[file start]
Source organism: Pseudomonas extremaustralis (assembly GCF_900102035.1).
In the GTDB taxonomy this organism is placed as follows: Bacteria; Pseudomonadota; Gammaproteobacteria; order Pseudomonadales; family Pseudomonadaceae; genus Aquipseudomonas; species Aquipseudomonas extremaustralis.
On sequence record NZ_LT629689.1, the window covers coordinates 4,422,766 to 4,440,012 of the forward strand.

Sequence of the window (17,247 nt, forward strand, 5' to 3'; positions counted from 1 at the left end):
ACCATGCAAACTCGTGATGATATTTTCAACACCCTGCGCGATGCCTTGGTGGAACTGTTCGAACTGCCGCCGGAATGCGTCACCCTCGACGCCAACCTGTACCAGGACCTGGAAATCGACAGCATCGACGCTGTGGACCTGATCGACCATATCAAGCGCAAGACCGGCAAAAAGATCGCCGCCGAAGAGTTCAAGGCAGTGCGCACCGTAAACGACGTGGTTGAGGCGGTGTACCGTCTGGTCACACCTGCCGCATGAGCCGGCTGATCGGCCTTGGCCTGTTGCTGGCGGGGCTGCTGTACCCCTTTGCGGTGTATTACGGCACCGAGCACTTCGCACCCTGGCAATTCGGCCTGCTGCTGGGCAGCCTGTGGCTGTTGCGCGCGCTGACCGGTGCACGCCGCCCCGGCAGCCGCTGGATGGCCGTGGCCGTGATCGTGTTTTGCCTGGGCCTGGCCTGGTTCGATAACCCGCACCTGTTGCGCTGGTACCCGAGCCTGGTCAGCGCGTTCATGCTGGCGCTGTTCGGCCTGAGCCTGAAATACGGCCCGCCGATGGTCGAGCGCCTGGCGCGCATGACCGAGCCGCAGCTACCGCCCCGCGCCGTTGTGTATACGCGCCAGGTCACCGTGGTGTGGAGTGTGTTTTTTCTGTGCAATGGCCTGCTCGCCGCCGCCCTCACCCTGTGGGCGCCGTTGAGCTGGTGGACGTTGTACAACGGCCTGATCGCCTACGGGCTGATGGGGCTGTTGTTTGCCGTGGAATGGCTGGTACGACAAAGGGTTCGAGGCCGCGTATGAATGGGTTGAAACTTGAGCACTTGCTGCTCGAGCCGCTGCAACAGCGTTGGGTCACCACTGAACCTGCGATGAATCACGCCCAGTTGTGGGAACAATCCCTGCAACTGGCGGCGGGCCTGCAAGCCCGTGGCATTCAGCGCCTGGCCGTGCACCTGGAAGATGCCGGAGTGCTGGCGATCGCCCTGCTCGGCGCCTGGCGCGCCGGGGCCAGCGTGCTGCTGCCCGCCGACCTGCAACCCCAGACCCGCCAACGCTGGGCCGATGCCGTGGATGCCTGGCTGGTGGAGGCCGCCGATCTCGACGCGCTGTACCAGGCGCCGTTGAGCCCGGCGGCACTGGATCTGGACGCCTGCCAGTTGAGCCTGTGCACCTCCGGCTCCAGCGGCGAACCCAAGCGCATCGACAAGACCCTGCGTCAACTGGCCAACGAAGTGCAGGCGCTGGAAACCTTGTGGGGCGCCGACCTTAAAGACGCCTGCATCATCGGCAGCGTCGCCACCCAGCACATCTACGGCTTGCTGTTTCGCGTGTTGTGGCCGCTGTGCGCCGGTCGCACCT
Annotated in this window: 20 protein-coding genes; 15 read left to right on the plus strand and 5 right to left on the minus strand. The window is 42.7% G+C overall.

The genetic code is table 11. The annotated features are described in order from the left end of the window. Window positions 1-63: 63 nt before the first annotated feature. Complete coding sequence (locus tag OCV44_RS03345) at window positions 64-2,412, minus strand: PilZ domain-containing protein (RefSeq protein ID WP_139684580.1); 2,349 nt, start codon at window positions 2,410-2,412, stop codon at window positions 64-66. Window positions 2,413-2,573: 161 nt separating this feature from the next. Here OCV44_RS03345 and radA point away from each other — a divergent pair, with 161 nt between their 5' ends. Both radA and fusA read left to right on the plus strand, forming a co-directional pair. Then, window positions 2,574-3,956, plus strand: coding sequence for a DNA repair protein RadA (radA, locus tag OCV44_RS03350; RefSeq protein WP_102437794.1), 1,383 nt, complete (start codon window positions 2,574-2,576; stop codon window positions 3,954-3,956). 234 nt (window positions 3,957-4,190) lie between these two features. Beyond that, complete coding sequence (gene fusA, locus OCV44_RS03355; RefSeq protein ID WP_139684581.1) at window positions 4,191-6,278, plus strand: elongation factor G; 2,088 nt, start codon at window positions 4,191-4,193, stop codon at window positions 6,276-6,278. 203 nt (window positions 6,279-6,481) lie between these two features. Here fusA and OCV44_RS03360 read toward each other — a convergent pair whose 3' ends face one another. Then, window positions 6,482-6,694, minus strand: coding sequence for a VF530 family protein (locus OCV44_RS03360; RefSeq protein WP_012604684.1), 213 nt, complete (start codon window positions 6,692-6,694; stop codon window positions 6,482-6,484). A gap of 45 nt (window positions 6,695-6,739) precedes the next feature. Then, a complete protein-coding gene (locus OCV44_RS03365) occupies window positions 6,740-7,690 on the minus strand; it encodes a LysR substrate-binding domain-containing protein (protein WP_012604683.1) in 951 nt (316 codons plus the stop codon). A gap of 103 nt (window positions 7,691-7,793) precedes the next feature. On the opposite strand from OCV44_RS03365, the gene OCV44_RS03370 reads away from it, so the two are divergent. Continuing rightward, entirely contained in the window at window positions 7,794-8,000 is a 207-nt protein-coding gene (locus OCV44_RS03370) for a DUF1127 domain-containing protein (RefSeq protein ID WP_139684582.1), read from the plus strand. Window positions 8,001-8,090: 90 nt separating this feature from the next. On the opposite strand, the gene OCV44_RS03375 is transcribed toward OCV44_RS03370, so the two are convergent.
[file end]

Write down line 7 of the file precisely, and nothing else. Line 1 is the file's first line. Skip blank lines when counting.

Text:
The genetic code is table 11. The annotated features are described in order from the left end of the window. Window positions 1-63: 63 nt before the first annotated feature. Complete coding sequence (locus tag OCV44_RS03345) at window positions 64-2,412, minus strand: PilZ domain-containing protein (RefSeq protein ID WP_139684580.1); 2,349 nt, start codon at window positions 2,410-2,412, stop codon at window positions 64-66. Window positions 2,413-2,573: 161 nt separating this feature from the next. Here OCV44_RS03345 and radA point away from each other — a divergent pair, with 161 nt between their 5' ends. Both radA and fusA read left to right on the plus strand, forming a co-directional pair. Then, window positions 2,574-3,956, plus strand: coding sequence for a DNA repair protein RadA (radA, locus tag OCV44_RS03350; RefSeq protein WP_102437794.1), 1,383 nt, complete (start codon window positions 2,574-2,576; stop codon window positions 3,954-3,956). 234 nt (window positions 3,957-4,190) lie between these two features. Beyond that, complete coding sequence (gene fusA, locus OCV44_RS03355; RefSeq protein ID WP_139684581.1) at window positions 4,191-6,278, plus strand: elongation factor G; 2,088 nt, start codon at window positions 4,191-4,193, stop codon at window positions 6,276-6,278. 203 nt (window positions 6,279-6,481) lie between these two features. Here fusA and OCV44_RS03360 read toward each other — a convergent pair whose 3' ends face one another. Then, window positions 6,482-6,694, minus strand: coding sequence for a VF530 family protein (locus OCV44_RS03360; RefSeq protein WP_012604684.1), 213 nt, complete (start codon window positions 6,692-6,694; stop codon window positions 6,482-6,484). A gap of 45 nt (window positions 6,695-6,739) precedes the next feature. Then, a complete protein-coding gene (locus OCV44_RS03365) occupies window positions 6,740-7,690 on the minus strand; it encodes a LysR substrate-binding domain-containing protein (protein WP_012604683.1) in 951 nt (316 codons plus the stop codon). A gap of 103 nt (window positions 7,691-7,793) precedes the next feature. On the opposite strand from OCV44_RS03365, the gene OCV44_RS03370 reads away from it, so the two are divergent. Continuing rightward, entirely contained in the window at window positions 7,794-8,000 is a 207-nt protein-coding gene (locus OCV44_RS03370) for a DUF1127 domain-containing protein (RefSeq protein ID WP_139684582.1), read from the plus strand. Window positions 8,001-8,090: 90 nt separating this feature from the next. On the opposite strand, the gene OCV44_RS03375 is transcribed toward OCV44_RS03370, so the two are convergent.